World Coins

Austria celebrates robotics on 2011 niobium €25 commem

Austria’s newest ringed bimetallic €25 coin with a colorful niobium core celebrates robotics. A “Vitruvian” robot graces the obverse, and the Mars Lander appears on the reverse.

Images courtesy of the Austrian Mint.

Austria's newest commemorative niobium/silver 25-euro coin celebrates the technology of robotics, which daily intersects with multiple facets of human existence.

Applications of robotic technology vary from the solemn duty of protecting soldiers to mundane household chores like vacuuming, from the terrestrial (in manufacturing) to the celestial (space exploration).

The special Uncirculated €25 coin, released March 16, is the ninth annual issue featuring the space age element niobium.

The 2011 coin is the first to feature a niobium core that has undergone oxidation prior to striking.

Niobium is a rare soft, gray metal that is found in ore. With special treatment, the surface layers of niobium can be made to change color, depending on the temperature to which the metal is heated.

The core of the 2011 coin features a reddish pink hue.

The obverse of the coin, designed by Austrian Mint engraver Helmut Andexlinger, features a robot in a humanoid form posed as the Vitruvian Man of Leonardo da Vinci.

The Vitruvian-like robot stands on lines of zeros representing the thousands of lines of binary code required to program a robot.

To the right side of the robot are three cogwheels emblematic of the inner mechanics of a robot. The binary code and the cogwheels represent the electronic and mechanical worlds that are required for developments in robotics.

The reverse of the coin, designed by Austrian Mint Chief Engraver Thomas Pesendorfer, depicts a robotic lander on the surface of Mars — the reason the coin sports a deep reddish-pink color.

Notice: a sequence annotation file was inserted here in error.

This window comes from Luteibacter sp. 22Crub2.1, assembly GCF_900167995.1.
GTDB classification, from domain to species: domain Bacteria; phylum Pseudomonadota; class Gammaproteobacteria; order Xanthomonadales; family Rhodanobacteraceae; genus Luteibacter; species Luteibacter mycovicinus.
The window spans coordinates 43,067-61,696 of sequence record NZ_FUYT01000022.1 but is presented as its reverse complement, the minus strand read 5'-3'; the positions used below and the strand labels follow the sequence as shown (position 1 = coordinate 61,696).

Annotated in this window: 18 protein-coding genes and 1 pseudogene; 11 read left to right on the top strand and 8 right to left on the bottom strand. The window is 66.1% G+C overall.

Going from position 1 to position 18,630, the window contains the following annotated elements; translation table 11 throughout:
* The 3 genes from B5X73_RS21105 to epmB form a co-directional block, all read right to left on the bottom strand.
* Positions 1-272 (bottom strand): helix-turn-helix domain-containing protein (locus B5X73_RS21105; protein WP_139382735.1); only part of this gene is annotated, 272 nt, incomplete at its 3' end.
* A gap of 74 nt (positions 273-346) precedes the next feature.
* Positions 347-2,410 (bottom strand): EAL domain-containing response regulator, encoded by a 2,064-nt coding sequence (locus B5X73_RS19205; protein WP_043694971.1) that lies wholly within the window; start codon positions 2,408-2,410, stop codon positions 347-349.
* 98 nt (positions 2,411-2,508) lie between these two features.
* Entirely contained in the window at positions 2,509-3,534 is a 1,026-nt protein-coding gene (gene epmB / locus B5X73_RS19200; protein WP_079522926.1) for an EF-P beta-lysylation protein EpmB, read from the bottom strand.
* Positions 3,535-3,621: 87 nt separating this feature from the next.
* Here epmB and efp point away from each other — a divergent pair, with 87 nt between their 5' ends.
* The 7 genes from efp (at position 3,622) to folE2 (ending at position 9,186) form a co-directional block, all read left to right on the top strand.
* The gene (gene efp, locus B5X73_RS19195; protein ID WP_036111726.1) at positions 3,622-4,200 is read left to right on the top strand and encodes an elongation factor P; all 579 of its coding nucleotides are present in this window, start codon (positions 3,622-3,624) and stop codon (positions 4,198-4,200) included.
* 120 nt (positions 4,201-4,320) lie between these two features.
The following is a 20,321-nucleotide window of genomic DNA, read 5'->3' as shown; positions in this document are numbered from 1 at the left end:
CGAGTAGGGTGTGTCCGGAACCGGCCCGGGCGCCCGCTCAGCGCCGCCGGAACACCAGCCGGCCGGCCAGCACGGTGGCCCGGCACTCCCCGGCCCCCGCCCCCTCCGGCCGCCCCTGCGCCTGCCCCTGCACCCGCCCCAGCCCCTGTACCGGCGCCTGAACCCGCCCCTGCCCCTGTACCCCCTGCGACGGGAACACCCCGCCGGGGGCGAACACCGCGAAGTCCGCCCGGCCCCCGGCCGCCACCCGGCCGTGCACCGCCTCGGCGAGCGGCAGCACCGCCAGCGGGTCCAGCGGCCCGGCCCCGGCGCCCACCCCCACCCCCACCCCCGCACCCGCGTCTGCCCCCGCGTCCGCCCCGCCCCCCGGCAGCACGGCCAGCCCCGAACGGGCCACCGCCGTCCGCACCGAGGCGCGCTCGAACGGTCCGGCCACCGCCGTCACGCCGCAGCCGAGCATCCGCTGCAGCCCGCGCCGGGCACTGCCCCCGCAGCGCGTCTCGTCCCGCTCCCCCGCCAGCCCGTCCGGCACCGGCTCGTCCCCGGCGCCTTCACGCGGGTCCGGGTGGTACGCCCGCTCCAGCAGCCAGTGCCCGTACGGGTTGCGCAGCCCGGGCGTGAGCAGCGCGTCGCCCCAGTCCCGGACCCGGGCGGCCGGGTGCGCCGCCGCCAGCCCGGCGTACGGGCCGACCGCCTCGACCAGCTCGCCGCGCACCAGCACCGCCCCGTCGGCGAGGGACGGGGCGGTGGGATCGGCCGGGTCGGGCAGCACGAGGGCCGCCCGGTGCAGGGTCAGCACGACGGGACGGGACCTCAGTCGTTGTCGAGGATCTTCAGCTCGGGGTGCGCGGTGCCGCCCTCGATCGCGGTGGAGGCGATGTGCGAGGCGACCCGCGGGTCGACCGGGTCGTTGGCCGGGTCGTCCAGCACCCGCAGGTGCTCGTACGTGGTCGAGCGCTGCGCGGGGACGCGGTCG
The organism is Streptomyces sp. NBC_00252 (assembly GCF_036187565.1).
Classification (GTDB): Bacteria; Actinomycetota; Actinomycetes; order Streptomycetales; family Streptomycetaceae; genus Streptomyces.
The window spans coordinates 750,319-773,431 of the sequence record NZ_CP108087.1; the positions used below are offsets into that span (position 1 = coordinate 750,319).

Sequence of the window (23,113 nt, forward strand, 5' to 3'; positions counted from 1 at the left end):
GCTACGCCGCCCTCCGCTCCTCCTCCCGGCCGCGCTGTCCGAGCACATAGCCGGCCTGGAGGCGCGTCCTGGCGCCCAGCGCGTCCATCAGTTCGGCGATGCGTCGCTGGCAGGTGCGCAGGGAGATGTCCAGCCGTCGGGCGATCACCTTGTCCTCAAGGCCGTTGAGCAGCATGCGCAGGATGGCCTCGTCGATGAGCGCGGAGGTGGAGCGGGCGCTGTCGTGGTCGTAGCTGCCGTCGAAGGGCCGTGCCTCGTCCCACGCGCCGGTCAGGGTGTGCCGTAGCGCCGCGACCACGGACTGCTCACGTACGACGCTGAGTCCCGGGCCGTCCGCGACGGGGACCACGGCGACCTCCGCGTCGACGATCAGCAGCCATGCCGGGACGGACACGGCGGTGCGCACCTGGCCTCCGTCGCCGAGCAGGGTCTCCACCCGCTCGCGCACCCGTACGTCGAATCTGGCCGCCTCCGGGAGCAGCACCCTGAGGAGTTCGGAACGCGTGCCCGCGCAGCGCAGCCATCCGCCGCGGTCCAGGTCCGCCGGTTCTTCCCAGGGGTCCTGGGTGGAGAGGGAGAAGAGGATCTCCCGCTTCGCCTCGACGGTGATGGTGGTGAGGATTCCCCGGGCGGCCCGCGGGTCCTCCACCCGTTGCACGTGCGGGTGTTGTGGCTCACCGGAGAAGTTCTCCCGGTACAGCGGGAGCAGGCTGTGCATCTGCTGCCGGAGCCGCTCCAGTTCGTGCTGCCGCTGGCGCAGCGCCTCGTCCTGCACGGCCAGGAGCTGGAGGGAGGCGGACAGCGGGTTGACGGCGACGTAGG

The six-wheeled Mars lander operates on solar power collected by large solar panels.

A mountainous Martian landscape covered with boulders is in the background.

Stars twinkle toward the top of the scene in the silver ring, with Earth shown in the lower part of the silver ring.

In a first for the series, the niobium core for the 2011 coin was oxidized prior to striking, a different and separate process from the heat treatment used to create the color, according to Kirsten Petersen, the Austrian Mint’s director of international markets.

The oxidation gives the niobium “a shimmer that creates a rainbow effect on the surface of the coin’s core,” she said. “One can see a shimmer of bronze, blue, purple, pink and copper,” on the surface of the core.

The flow of metal during the striking process determines how the shimmer effect appears and therefore each coin has a unique color.

The €25 coin weighs 16.15 grams, with the .900 fine silver outer ring weighing 9 grams and the .998 fine niobium center weighing 7.15 grams.

The coin has a maximum mintage of 65,000 pieces and costs $74 in the United States and Canada.

To order, telephone distributor Euro Collections International at (877) 897-7696 or visit its Web site, ¦

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